BPA: New Report Outlines Policies Needed to Deliver Brexit Freeport Success

• Port Zones UK– a new coalition of British airport and seaport operators – calls for planning reforms as part of an economic package to stimulate investment
• ‘Zonal’ enhancements to the terrestrial and marine planning systems should be combined with business focused policies of enterprise and free trade zones to create modern free ports

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A new trade campaign coalition has published a report calling on the Government to grant special economic status to airports and seaports in order to stimulate international investment, reshore manufacturing and ultimately lower prices for consumers in a post-Brexit Britain.

Port Zones UKis a new coalition of British airport and seaport operators, whose aim is to promote regional growth centred on key UKtransport hubs, through the designation of enhanced ‘Enterprise, Development and Free Trade Zones’. Founding members of the new organisation include the British Ports Association (BPA), Regional and City Airports (RCA), the Port of Milford Haven, the Port of Tyne and the Institute for Exports.

The UKGovernment recently announced it was planning to create up to 10 free ports across the UKafter Brexit allowing firms to import goods and then re-export them outside normal tax and customs rules. However, Port Zones UK, which was officially launched today, has published a new report – ‘A Licence to Operate: ‘Enterprise, Development and Free Trade Zones’ – which looks in more detail at the potential policy measures needed to make a success of any contemporary free ports programme.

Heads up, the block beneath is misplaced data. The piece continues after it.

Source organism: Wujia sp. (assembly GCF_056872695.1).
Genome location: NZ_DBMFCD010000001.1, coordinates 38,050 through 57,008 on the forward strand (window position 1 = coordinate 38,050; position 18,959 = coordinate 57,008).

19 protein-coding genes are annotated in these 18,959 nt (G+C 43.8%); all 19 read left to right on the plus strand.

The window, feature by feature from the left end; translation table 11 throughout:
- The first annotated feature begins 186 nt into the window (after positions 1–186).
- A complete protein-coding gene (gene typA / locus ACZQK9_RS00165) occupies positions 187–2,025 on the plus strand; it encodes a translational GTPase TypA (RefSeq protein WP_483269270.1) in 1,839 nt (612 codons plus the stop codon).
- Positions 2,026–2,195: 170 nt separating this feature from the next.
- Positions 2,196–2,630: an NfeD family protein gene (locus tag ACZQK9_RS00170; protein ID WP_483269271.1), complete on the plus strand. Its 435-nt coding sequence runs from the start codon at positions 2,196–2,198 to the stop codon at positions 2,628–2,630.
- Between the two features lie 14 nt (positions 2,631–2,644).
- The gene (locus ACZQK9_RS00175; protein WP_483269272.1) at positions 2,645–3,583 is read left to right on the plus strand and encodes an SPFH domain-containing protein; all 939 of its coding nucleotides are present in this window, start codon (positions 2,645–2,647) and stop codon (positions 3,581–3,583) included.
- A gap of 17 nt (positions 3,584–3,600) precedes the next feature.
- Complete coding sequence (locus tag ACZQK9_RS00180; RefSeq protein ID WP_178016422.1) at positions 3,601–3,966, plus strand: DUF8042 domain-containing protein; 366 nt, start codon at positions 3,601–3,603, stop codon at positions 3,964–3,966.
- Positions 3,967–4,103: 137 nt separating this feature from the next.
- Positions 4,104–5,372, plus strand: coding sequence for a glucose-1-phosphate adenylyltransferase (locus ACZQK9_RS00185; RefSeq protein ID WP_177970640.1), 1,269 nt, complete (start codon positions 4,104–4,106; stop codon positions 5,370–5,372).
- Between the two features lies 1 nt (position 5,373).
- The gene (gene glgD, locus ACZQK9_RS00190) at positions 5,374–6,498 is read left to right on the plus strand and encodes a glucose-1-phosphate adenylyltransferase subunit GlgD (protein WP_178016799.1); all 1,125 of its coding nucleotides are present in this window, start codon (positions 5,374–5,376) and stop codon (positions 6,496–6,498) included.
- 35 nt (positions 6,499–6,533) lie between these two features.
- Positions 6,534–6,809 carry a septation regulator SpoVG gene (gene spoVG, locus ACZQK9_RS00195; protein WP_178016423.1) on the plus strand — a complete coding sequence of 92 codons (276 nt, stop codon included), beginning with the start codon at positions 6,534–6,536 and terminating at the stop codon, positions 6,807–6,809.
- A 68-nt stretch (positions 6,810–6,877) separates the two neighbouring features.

In its report, Port Zones UKstates that the UK’s imminent departure from the European Union (EU) has created a fresh impetus for a new and innovative growth-generating policy in regional and coastal communities. However, business conditions need to be created which increase the flow of foreign direct investment, which is central to the future of Great Britain.

Specifically, the report states that ‘zonal’ enhancements to the terrestrial and marine planning systems, as well as modifications to business focused policies of enterprise zones, need to be overlaid with any free port designation.

The report reveals three key areas of detailed policy which the Government needs to focus on. These include:
• Speeding up the process and granting of planning permissions for development.
• Ensuring that the marine and terrestrial planning systems relating to ports are closely co-ordinated to expedite marine licences.
• Reducing delays arising from environmental legislation such as the Habitats Directive and environmental impact assessments.

Richard Ballantyne, from Port Zones UK, and Chief Executive at the British Ports Association said:

“As the UK recasts its global economic relationships, trade has never been so important to the fortune of the nation. Business, consumer and investor confidence are – and will be – inextricably linked to the future success of the British economy.

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